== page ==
The 2016 presidential election is already picking up speed as new candidates join the race and set out on their campaigns.
Over the past decade, political discussions have migrated from water coolers and dinner tables to smartphones and social media. Here are just some of the ways technology has dramatically changed the race for the presidency in a short period of time:
1. Social influence
Twitter and Facebook have transformed the way candidates interact with their constituencies. Ten years ago, campaigns were drastically different.
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Think back to the Bush vs. Kerry election of 2004. There was hardly any social media. Facebook had just launched nine months before the election, and was only available to a handful of people. Twitter didn’t hit the Internet until 2006, and it wasn’t widely used by the general public for some time after its launch.
During that election, candidates didn’t speak directly to the public via social channels, and everyday people didn’t have as many outlets to share and debate their political views. Today, social media gives candidates a direct line of communication to the American people. That’s a positive change.
But on the flip side, social media is an uncontrolled, democratized soap box where individuals can spread opinions that are not substantiated, which can change the public’s view of a candidate overnight.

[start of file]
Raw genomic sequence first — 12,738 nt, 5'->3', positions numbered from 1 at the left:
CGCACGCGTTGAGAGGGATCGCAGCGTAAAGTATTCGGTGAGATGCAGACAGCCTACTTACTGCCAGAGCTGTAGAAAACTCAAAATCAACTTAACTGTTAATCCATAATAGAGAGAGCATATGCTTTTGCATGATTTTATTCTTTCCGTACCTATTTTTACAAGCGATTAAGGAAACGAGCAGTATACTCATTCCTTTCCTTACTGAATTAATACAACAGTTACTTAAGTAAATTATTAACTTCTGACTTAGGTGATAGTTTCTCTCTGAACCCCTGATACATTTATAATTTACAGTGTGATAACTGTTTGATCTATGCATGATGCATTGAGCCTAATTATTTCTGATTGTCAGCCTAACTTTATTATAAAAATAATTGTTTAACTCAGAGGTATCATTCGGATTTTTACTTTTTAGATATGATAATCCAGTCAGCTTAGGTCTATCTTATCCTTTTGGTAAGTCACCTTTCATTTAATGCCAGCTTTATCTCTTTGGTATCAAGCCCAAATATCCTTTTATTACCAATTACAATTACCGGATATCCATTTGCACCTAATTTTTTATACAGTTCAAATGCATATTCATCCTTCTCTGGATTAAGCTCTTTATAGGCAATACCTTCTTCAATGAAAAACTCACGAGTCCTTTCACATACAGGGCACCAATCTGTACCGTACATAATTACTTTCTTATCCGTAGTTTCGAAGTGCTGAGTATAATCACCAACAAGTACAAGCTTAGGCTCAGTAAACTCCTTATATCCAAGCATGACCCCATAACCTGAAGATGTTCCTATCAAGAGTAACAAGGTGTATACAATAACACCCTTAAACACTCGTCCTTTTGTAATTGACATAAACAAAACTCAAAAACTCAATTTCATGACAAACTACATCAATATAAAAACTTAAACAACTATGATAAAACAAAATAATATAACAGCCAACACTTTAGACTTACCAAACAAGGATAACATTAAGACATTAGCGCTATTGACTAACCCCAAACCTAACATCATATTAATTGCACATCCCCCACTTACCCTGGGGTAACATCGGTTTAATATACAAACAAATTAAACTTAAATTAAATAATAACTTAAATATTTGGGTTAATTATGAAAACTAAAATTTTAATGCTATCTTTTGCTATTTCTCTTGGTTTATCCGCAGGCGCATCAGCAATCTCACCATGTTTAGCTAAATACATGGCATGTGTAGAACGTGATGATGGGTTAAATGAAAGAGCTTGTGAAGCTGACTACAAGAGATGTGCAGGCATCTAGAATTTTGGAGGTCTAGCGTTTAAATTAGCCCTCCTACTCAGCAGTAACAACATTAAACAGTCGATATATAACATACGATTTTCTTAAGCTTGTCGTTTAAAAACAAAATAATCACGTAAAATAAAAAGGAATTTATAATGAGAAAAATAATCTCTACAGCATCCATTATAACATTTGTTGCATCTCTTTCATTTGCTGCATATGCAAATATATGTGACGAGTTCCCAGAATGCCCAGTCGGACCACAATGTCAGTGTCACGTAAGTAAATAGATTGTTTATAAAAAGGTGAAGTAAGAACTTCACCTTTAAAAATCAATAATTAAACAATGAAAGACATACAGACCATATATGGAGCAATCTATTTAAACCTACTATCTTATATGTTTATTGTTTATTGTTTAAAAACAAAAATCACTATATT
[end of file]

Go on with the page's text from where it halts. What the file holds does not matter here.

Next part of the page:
2. Threat of virality
During an election, candidates are always under the microscope, but new technology allows the media to watch them more closely. Social media runs in real time and with the variety of channels, from Twitter to YouTube, candidates’ words are replayed, dissected and played again. Once something hits the web, it stays there forever.
Candidates now need to live under the assumption there is always someone with a smartphone, camera, microphone or other recording device capturing their actions to share with the world. While this constant monitoring of candidate activity has brought more transparency to elections, it has also brought more sensationalism and often reduced political coverage to paparazzi-style reporting.
Nothing is off limits. Candidates’ family members are targeted on social media, and their words and actions are turned into memes to live on in infamy.
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Sen. Marco Rubio had his own meme created when he took a pause in a televised speech to take a drink of water. Think about that — he paused to drink water, and the Internet went crazy. Every little word candidates speak or action they take has the potential to go viral.
3. Smarter campaigns
Candidates always relied on polls to give them insights on where they stand with the public and what they should change about their campaigns.
With the rise of big data and analytics, candidates can now understand much more deeply what’s working and what’s not in their campaigns. With this information, campaigns become more effective and can be tailored to garner the votes, funds or public opinion needed from a particular region or constituency.
4. New issues
Technology itself brings new issues to the debate floor that candidates must know about, speak about and take a position on. Topics such as net neutrality and cybersecurity are important to constituents, and candidates need to be informed.
In addition, candidates need to keep up to date with technology, otherwise they will be viewed as outdated and irrelevant. Candidates who don’t use Twitter, for example, won’t be taken seriously.
The more in touch candidates are with technology, the more people they will reach. Understanding new technologies and trends is now a key part of connecting with voters and running a successful campaign.